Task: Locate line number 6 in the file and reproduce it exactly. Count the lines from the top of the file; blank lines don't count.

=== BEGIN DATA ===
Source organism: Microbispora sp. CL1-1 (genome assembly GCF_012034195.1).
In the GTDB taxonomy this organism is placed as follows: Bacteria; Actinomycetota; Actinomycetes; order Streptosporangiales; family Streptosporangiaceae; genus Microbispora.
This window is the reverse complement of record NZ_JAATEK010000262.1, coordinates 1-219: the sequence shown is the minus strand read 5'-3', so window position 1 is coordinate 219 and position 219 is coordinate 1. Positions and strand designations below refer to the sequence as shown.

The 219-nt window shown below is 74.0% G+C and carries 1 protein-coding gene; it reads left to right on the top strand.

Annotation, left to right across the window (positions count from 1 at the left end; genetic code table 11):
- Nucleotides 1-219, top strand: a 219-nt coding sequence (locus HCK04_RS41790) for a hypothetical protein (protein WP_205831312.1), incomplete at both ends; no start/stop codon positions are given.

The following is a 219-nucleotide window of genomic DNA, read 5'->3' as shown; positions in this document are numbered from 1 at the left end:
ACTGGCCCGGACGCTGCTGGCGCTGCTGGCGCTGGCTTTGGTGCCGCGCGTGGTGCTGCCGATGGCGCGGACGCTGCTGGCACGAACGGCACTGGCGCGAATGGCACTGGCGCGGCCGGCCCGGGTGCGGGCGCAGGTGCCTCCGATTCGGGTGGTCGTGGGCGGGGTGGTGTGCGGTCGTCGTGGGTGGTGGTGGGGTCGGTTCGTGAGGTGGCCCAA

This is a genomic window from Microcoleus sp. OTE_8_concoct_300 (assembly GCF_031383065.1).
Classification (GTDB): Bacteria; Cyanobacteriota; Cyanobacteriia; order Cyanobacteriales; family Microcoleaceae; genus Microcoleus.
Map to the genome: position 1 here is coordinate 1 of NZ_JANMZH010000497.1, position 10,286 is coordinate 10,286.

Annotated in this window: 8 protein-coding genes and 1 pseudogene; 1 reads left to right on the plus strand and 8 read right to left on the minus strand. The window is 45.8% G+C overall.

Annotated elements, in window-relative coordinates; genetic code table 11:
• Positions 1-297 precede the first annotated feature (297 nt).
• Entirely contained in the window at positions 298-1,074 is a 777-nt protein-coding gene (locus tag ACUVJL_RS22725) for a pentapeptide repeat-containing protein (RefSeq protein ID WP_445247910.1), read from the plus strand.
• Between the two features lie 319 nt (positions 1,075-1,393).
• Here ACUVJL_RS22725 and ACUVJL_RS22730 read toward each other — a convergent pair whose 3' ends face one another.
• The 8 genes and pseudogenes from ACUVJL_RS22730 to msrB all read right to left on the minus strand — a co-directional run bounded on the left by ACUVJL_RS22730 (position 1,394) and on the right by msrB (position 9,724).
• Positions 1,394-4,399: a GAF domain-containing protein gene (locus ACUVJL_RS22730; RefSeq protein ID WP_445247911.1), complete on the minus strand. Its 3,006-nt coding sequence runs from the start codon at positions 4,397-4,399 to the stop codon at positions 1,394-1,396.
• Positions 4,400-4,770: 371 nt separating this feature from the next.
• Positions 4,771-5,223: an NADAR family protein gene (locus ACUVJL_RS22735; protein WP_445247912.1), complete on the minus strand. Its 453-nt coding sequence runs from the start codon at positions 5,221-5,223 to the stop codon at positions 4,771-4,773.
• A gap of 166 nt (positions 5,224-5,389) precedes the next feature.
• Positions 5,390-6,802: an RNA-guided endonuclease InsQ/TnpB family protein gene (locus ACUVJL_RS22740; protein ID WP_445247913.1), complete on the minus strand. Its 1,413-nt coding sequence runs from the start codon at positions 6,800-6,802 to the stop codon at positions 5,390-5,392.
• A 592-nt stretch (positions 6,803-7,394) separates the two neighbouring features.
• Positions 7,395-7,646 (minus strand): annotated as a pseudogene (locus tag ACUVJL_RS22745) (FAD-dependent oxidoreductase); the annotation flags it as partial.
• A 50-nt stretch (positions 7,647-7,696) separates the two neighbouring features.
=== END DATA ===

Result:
- Nucleotides 1-219, top strand: a 219-nt coding sequence (locus HCK04_RS41790) for a hypothetical protein (protein WP_205831312.1), incomplete at both ends; no start/stop codon positions are given.